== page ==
With this in mind, then, we turn to South America, a very large continent, though very different from almost all the others. As an example, South America west of the Andes slopes gently toward the Pacific Ocean, honeycombed by criss-crossing mountain ranges creating numerous valleys; however, to the east of the Andes, the continent is relative flat with almost all of the Amazon Basin—an area 2.67 million square miles and about the size of the 48 contiguous United States—is barely above sea level as it slopes toward the Atlantic Ocean 4,000 miles to the east. Some 15,000 tributary rivers flow through this largest river basin in the world, and into the Amazon River. The entire Basin is contained by two large stable masses of ancient rock, the Guiana Shield or Highlands to the north and the Central Brazilian Shield or Plateau to the south, with the Andes Mountains to the west.
    The movement of water from the Andes to the Atlantic is about eight trillion gallons a day, 60 times that of the Nile and eleven times that of the Mississippi, with an average discharge of 6,350,000 cubic feet per second, which rises to more than 7,000,000 during a flood. All of this empties into the Atlantic through a mouth that is 250 miles wide.
Top: The Amazon River. Yellow Arrow points to the Andes Mountains in the far distance and out of sight; White Arrow points to the direction of flow of the Amazon. Note the extreme flatness of the entire Basin area; Bottom: Mouth of the Amazon River on a NASA satellite photo showing it 250 miles wide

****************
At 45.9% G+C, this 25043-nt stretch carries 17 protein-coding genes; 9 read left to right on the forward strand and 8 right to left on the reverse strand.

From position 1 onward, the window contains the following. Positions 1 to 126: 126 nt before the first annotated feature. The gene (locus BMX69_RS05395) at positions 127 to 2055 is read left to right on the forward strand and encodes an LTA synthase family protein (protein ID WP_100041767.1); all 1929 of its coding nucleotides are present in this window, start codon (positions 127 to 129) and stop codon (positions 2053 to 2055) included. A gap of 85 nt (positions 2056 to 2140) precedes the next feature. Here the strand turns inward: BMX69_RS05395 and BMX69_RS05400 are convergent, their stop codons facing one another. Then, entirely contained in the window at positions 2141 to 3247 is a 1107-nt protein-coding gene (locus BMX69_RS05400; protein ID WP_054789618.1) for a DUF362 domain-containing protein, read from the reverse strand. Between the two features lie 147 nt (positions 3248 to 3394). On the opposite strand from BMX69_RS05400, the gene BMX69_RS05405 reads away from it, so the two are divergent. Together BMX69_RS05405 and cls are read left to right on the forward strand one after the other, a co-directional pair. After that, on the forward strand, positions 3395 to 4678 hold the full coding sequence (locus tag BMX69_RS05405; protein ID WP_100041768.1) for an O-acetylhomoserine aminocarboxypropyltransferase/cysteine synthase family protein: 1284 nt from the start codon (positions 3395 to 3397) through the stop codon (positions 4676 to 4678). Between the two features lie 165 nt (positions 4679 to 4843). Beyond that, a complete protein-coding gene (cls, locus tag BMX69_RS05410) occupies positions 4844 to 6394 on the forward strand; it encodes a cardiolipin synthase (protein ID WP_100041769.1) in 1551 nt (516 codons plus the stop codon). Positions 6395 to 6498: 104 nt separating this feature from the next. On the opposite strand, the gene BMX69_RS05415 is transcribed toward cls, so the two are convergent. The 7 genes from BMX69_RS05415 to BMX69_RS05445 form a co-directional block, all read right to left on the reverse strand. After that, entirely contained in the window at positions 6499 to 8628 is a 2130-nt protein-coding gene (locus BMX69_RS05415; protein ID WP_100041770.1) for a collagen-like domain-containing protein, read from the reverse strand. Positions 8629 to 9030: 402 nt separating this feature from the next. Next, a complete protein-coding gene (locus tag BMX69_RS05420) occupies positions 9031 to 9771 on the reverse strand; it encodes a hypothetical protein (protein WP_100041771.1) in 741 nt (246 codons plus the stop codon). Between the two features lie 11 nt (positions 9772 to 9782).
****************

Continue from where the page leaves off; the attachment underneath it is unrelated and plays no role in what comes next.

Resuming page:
While the Amazon River is 150 feet deep, it increases to 300 feet at the mouth, and its width varies from one mile to 35 miles along its course; however, during flood time, which is more than half of the year, the flood waters render nearly the entire Basin under water.
Anciently, this continent sat mostly beneath the surface, with the area in the west, called the Proto-Andean rift, a comparatively flat lowland of hills and an occasional mountain visible above the surface, and in the east two large mountainous plateau areas—Guayana Shield to the northeast, and the Brazilian Shield to the central and southeast. In between were the Pebesian Sea to the north and the Paranense Sea to the south with the Amazon Through Seaway to the east that flowed past and between the Guayana and Brazilian Shields.
    During this time the Nazca Plate collided with the South American Plate, creating a rise all along the proto-Andean rift, and uplifting the Andes Mountains. As these mountains lifted, the land to the east making up the two seabeds, rose with them, bringing them up to sea level or a little above. Waters trapped within the spaces of the uplifting mountains rose to several thousands of feet, creating the Lauricocha (Lawriqucha) and Titicaca lakes, along with several other small water areas, and forming numerous rivers, such as the Marañòn and Apurímac, that flowed eastward into the newly formed Amazon Basin.